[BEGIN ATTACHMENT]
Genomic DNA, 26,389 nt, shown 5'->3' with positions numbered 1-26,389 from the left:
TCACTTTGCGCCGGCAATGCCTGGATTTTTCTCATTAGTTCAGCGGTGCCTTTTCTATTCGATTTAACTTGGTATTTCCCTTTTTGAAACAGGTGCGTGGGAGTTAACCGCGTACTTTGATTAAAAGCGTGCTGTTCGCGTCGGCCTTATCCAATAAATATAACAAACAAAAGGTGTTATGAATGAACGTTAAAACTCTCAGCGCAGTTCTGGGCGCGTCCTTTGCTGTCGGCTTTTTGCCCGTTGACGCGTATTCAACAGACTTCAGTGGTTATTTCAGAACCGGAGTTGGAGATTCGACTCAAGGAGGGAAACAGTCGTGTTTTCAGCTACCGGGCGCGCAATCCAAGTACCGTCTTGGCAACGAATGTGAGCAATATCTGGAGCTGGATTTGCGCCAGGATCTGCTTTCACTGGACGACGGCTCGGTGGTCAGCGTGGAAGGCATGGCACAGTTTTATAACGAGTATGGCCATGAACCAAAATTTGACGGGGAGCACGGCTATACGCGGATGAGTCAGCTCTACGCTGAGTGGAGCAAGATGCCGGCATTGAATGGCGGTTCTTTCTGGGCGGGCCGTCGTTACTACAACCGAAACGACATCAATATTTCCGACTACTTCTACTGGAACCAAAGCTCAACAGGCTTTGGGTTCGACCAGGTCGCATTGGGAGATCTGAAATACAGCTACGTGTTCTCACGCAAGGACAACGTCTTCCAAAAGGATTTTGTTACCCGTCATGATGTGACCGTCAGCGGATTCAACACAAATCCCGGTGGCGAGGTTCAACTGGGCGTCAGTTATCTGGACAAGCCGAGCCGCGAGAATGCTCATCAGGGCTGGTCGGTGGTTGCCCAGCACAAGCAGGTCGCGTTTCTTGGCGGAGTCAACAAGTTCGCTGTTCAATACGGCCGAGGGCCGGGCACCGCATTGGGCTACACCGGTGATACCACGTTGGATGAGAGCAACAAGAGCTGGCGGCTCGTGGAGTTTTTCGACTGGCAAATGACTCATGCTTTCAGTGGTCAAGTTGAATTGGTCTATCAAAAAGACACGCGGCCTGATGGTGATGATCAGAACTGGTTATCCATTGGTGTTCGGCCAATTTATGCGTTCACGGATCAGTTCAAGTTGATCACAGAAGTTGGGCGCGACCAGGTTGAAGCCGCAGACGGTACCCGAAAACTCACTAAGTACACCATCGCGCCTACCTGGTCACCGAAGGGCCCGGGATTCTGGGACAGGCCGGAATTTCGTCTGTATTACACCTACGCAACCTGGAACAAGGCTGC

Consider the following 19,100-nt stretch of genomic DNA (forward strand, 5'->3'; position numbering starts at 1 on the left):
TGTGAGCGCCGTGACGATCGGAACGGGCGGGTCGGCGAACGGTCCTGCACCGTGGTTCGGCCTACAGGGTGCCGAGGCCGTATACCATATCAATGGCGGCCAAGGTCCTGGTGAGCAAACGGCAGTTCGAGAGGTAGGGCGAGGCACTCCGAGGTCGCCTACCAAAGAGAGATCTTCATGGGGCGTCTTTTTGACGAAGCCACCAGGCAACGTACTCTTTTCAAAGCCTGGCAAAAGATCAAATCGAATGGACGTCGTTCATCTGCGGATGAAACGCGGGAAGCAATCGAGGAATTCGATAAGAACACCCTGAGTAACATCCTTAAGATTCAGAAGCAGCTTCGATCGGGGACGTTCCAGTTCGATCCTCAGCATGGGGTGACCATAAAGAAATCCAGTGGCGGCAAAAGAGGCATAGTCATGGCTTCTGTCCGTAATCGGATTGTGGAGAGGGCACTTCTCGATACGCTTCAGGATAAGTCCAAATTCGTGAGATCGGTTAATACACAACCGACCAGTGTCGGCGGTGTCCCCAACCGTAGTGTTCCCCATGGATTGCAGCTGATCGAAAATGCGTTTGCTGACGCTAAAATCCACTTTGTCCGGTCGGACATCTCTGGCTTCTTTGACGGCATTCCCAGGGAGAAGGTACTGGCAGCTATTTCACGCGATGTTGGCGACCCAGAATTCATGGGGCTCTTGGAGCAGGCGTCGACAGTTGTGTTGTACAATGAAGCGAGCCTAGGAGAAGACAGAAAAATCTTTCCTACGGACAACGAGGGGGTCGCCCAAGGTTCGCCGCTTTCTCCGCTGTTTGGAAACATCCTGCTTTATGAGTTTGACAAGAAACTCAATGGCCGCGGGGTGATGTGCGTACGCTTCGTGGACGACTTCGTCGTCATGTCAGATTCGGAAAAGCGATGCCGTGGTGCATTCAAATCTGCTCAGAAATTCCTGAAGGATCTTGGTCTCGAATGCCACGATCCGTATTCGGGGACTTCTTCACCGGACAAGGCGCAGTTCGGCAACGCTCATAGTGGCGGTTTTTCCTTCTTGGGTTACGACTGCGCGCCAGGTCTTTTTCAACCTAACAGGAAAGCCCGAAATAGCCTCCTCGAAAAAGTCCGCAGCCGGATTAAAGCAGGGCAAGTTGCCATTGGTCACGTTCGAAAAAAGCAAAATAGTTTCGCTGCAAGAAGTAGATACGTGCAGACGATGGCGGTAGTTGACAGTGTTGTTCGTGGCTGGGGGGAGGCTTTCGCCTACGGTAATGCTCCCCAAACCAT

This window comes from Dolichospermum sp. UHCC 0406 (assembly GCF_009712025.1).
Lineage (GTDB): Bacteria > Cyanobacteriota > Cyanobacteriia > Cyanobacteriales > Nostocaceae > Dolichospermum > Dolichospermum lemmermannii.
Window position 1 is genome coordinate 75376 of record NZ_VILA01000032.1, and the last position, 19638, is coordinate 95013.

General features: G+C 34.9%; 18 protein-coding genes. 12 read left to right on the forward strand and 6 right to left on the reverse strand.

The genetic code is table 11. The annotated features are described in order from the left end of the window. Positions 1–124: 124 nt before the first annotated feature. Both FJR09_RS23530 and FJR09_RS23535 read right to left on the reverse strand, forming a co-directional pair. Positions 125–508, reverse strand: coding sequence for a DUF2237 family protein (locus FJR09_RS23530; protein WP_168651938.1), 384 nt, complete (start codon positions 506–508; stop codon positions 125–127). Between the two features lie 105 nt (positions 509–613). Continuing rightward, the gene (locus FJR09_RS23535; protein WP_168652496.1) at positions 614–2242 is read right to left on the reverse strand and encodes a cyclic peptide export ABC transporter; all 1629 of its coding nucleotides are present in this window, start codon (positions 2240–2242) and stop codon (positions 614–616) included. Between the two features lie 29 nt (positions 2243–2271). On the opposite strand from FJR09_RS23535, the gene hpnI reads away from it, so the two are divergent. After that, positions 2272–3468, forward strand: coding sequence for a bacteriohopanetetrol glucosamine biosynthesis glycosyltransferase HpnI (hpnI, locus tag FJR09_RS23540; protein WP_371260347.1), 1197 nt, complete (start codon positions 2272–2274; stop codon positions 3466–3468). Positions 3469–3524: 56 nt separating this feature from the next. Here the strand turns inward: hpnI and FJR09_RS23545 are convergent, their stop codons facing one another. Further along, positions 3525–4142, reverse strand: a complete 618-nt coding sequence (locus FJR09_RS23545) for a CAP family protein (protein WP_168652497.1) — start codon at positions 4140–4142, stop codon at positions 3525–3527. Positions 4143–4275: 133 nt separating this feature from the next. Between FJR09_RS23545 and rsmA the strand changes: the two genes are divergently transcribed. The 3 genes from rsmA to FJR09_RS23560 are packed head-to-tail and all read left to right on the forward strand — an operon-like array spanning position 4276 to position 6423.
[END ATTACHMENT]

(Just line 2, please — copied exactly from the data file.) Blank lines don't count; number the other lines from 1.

TCACTTTGCGCCGGCAATGCCTGGATTTTTCTCATTAGTTCAGCGGTGCCTTTTCTATTCGATTTAACTTGGTATTTCCCTTTTTGAAACAGGTGCGTGGGAGTTAACCGCGTACTTTGATTAAAAGCGTGCTGTTCGCGTCGGCCTTATCCAATAAATATAACAAACAAAAGGTGTTATGAATGAACGTTAAAACTCTCAGCGCAGTTCTGGGCGCGTCCTTTGCTGTCGGCTTTTTGCCCGTTGACGCGTATTCAACAGACTTCAGTGGTTATTTCAGAACCGGAGTTGGAGATTCGACTCAAGGAGGGAAACAGTCGTGTTTTCAGCTACCGGGCGCGCAATCCAAGTACCGTCTTGGCAACGAATGTGAGCAATATCTGGAGCTGGATTTGCGCCAGGATCTGCTTTCACTGGACGACGGCTCGGTGGTCAGCGTGGAAGGCATGGCACAGTTTTATAACGAGTATGGCCATGAACCAAAATTTGACGGGGAGCACGGCTATACGCGGATGAGTCAGCTCTACGCTGAGTGGAGCAAGATGCCGGCATTGAATGGCGGTTCTTTCTGGGCGGGCCGTCGTTACTACAACCGAAACGACATCAATATTTCCGACTACTTCTACTGGAACCAAAGCTCAACAGGCTTTGGGTTCGACCAGGTCGCATTGGGAGATCTGAAATACAGCTACGTGTTCTCACGCAAGGACAACGTCTTCCAAAAGGATTTTGTTACCCGTCATGATGTGACCGTCAGCGGATTCAACACAAATCCCGGTGGCGAGGTTCAACTGGGCGTCAGTTATCTGGACAAGCCGAGCCGCGAGAATGCTCATCAGGGCTGGTCGGTGGTTGCCCAGCACAAGCAGGTCGCGTTTCTTGGCGGAGTCAACAAGTTCGCTGTTCAATACGGCCGAGGGCCGGGCACCGCATTGGGCTACACCGGTGATACCACGTTGGATGAGAGCAACAAGAGCTGGCGGCTCGTGGAGTTTTTCGACTGGCAAATGACTCATGCTTTCAGTGGTCAAGTTGAATTGGTCTATCAAAAAGACACGCGGCCTGATGGTGATGATCAGAACTGGTTATCCATTGGTGTTCGGCCAATTTATGCGTTCACGGATCAGTTCAAGTTGATCACAGAAGTTGGGCGCGACCAGGTTGAAGCCGCAGACGGTACCCGAAAACTCACTAAGTACACCATCGCGCCTACCTGGTCACCGAAGGGCCCGGGATTCTGGGACAGGCCGGAATTTCGTCTGTATTACACCTACGCAACCTGGAACAAGGCTGC